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Tuesday, May 03, 2005

History versus history....

There is a TV show on the History Channel (I believe) with the title "Hollywood versus History," and it has the obvious theme of comparing Hollywood's rendition of history with the known historical record. After digging a little into the mysteries of the Norman Conquest and the Domesday Books, I think we might look into a show on "History versus History."

By sheer coincidence, just as I was typing away on my findings about the role of accountable governance in the rule of William the Conqueror the other night, the Discovery Channel was playing part five in the "Seven Ages of Britain" series that was originally produced and broadcast two or three years ago on the UK's Channel 4. While I haven't seen the whole series, I've caught a glimpse of it now and again on replay, but since part five was on the period from 1066 to 1350 I thought I would give it a view.

I realize that many of the details that I happen to be reading about for my research on the role of accountable governance during this period might differ somewhat from the generalizations of the show designed for general audience, but it became clear from the outset of the show that there was a fundamental difference in the historical narratives themselves.

The TV show depicts 1066 and the Battle of Hastings as a watershed event in British history marked by an invasion of Anglo-Saxon England by a ruthless alien force that plundered the landside and then imposed an authoritarian regime that wiped out a basically decent and somewhat enlightened (for its time) political order and replaced it with the worst kind of feudalism. To make matters worse, the Normans expropriated land and tore down homes throughout England as they constructed 80 new fortifications in order to both maintain and extend their suppression of the subdued Anglo-Saxon population. All this was depicted with appropriate images (houses ablaze, people being put to the sword, etc.) and supported by a narrative interspersed with interviews with leading historians and archaeologists. Pretty much good textbook history stuff.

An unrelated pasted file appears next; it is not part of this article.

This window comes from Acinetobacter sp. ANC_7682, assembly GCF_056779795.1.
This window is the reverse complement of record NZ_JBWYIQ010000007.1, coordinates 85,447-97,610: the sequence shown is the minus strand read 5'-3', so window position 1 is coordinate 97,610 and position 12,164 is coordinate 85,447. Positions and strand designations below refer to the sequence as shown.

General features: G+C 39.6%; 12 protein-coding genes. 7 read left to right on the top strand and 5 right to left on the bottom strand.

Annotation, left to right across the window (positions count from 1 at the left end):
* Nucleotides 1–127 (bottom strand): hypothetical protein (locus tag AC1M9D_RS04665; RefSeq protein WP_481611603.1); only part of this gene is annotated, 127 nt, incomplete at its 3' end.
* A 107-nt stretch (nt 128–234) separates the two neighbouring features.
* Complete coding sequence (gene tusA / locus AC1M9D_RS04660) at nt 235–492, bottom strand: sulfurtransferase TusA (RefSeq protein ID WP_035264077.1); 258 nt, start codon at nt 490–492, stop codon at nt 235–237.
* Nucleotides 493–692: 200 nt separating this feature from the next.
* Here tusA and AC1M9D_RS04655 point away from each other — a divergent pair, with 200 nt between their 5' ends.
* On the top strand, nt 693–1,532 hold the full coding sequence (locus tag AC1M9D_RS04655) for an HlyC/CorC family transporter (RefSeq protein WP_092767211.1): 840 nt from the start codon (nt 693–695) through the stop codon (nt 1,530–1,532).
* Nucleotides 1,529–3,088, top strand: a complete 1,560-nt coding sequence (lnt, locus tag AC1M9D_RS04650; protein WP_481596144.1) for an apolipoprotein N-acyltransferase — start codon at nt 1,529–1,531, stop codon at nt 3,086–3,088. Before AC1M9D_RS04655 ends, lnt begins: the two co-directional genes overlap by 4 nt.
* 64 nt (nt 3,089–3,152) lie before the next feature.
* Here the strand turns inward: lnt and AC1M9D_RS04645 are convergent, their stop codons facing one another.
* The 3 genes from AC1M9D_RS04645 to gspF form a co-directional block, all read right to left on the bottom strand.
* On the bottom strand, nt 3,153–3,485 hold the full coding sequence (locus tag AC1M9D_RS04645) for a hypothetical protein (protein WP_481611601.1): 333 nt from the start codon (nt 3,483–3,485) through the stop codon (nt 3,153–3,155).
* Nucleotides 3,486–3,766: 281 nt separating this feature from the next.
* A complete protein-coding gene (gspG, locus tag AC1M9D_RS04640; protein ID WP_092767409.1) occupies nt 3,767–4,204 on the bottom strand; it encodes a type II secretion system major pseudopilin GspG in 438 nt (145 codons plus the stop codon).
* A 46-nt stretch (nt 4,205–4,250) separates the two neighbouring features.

The only problem is that the narrative is all wrong according to the history that I've been reading.

According to it, the Norman invasion in 1066 was just one event in a decades long relationship between Normandy and England, with Normans playing a major role in the court of Edward the Confessor (later sainted). It turns out that things were not quite so rosey before the invasion. For one thing, old Edward had a few problems with ruling his realm. As it happens, King Edward was raised in Normandy and had many of his Norman cousins and friends in top positions during his reign, including the Archbishop of Canterbury. Most of the sources I've read note his obsession with all things Norman, and with assuring that his successor would be Norman.Another key factor is the stress historians now place on the role of the Normans in Edward's constant battle with his Anglo-Saxon rivals, the Godwins of Wessex. To appease that clan, Edward married one of the younger Godwins -- although he seems to have chosen a celibate life and so never produced an heir (perhaps intentionally, although he was several decades older than his young bride).